Save the Taylor: How One Small Town Didn’t Let Its Historic Screens Go Dark
“Save the Taylor.” The people of Edenton rescued town icon Taylor Theatre from closing down.
As the pace of world continues to only get faster, small movie theaters all across America are vanishing from our landscape. Film companies are requiring theaters to convert from 35mm to digital by the end of the year. The theaters that cannot afford the $65,000 minimum conversion cost are closing their doors. “Convert or die” is the new reality for many small-town movie theaters.
However, the people in the historic town of Edenton, North Carolina refused to let this happen to their beloved Taylor Theatre.
With a population of only 5,000, Edenton is small in size but mighty in spirit and motivation to save a place near and dear to the community’s heart. Having lived in Edenton my whole life, I am happy to share the story of the people in my town who saved the Taylor Theatre.
The Taylor Theatre, built in 1925 by a leading architect of eastern North Carolina, Charles Collins Benton, originally opened as an opera house. This Colonial Revival and Neo-Classical Revival Style theater was later converted into a twin cinema around 1980.
After closing down for a few short years, the Taylor was reopened in 1990, much to the delight of local moviegoers. Today when you walk in the Taylor you feel as though you’ve been transported back in time; the interior is amazingly unaltered from the ‘90s and nightly shows still cost only $7.00.
To remain in business, the owner of the Taylor Theatre needed $150,000 by the end of 2013 to purchase the new digital equipment for both theaters. The people of Edenton heard the Taylor’s cry for help and sprang into action.
Mason jars were set up in local downtown businesses to collect change, and signs saying “Save the Taylor” were posted on every store front. With over 2,000 likes on Facebook, the Taylor practically became famous. Locals even filmed commercials staring members of the community to be shown before every movie played at the Taylor.
The Digital Conversion Campaign was organized and led by an Edenton local, Jeanie Cumby. Through Jeanie’s efforts, the people of Edenton began to take further action to save the Taylor by hosting a kickoff party in November of 2012. It wasn’t a typical fundraiser, but rather a town-wide event. Local restaurants donated homemade soup, and over 400 people attended the event and purchased bowls with the logo “Save the Taylor.”
The best part? During the kickoff party, it was announced that a “challenge gift” from an anonymous donor would give the gift of $100,000 as long as the people of Edenton could raise the remaining funds needed.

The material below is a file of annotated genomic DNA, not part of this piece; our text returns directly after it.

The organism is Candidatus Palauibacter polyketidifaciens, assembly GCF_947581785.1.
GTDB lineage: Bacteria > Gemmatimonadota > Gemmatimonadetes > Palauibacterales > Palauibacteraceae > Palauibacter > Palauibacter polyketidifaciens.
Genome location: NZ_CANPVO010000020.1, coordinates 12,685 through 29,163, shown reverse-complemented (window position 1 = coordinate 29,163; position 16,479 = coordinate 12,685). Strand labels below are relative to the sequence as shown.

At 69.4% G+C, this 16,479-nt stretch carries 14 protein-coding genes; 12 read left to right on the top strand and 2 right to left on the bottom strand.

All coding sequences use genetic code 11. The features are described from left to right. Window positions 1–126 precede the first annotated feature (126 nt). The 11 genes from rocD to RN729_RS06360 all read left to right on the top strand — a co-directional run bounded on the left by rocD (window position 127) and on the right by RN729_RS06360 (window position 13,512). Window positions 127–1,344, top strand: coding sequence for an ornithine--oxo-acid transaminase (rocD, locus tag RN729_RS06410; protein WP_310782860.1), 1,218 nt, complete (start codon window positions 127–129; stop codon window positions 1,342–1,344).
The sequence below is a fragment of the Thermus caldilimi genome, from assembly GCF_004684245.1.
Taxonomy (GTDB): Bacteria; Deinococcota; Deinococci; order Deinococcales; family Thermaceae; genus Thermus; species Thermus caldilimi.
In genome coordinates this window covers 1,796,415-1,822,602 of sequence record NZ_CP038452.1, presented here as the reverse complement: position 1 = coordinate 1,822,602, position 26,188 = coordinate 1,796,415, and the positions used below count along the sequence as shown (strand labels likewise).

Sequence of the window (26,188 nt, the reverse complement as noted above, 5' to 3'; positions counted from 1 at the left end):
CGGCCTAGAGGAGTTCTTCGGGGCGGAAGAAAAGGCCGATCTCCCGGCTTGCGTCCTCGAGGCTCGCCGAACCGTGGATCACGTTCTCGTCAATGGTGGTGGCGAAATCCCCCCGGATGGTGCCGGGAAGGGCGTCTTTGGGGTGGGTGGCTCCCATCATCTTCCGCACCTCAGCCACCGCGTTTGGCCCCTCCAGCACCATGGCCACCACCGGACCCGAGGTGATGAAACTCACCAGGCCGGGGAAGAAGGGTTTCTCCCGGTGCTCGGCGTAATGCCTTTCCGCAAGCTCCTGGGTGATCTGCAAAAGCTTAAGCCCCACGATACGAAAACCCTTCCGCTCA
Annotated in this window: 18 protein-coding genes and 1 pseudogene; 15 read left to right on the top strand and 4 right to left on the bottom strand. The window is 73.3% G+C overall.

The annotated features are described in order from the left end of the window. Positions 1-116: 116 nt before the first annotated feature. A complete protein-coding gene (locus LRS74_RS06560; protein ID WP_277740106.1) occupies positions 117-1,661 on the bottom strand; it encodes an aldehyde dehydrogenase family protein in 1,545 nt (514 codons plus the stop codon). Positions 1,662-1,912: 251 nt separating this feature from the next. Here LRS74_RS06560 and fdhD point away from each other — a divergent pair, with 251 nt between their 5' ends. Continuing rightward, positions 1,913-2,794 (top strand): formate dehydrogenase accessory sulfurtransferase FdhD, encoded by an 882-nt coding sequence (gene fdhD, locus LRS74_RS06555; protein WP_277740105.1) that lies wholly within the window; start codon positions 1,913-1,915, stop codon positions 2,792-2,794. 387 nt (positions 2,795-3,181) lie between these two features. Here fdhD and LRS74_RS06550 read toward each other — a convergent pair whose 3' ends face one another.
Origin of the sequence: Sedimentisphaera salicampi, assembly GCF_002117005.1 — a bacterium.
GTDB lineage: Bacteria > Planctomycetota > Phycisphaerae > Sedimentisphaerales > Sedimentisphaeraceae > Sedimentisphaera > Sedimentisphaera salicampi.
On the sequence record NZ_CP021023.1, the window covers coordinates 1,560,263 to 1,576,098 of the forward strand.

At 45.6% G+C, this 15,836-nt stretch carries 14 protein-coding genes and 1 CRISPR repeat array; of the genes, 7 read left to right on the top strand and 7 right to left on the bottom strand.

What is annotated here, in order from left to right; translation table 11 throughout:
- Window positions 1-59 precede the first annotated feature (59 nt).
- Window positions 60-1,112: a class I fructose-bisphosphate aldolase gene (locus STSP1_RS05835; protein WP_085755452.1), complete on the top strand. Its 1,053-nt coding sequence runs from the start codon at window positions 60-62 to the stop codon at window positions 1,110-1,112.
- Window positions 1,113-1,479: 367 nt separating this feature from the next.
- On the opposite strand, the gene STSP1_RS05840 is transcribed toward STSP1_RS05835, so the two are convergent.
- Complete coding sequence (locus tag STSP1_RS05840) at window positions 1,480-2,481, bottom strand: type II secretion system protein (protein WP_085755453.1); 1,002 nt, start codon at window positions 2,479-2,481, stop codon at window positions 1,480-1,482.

On May 14, Scott Creighton and Andrew Bergeron announced at a Town Council Meeting that their company, Colony Tire, had made the donation. When asked why, Creighton and Bergeron said “Edenton is very blessed and fortunate not only to be thriving but to actually have a movie theater that can play current movies just like in the big city. We feel it is a great investment and money well spent.”
Citing their respect and admiration for Edenton, both Creighton and Bergeron are “very happy that kids [in the community] will be able to remember the experiences of walking to the movies, which is not the norm in today’s society.” They hope “these memories will draw them home one day.”
Mayor Roland Vaughan also announced that along with the donation from Colony Tire, “197 citizens and businesses wrote checks to the campaign that totaled $50,462, and an untold number contributed coins and dollars bills that raised $7,185.”
The campaign now had all the money needed to save the Taylor. So the Town of Edenton, with the advice of the Institute Government in Chapel Hill, stepped forward to purchase the equipment. The town now owns the digital equipment and leases it to Taylor’s owner, Bob Krochmal, for just a dollar a year.
Through the leadership of the Town Council and Edenton’s dedicated citizens, the Taylor Theatre will continue to operate as the local business it has always been. In addition, it will be used for town events throughout the year.
As Jennifer Harriss, Edenton’s Main Street Director, put it, “When I heard that the theater had to convert to digital, I knew in my heart that the people of Edenton would not allow the theater to fail, as it is a vital part of the fabric that makes our downtown.”
Saving the Taylor Theatre was a community effort to help a local business and historic building survive in this changing world. So go out and save your community’s Taylor Theatre -- because as Edenton shows, numbers do not have to be limiting.
Annie Gray Dixon is from Edenton, North Carolina and a graduate of Episcopal High School in Alexandria, Virginia. She will be going to the University of North Carolina Chapel Hill in the fall and plans on pursuing historic preservation.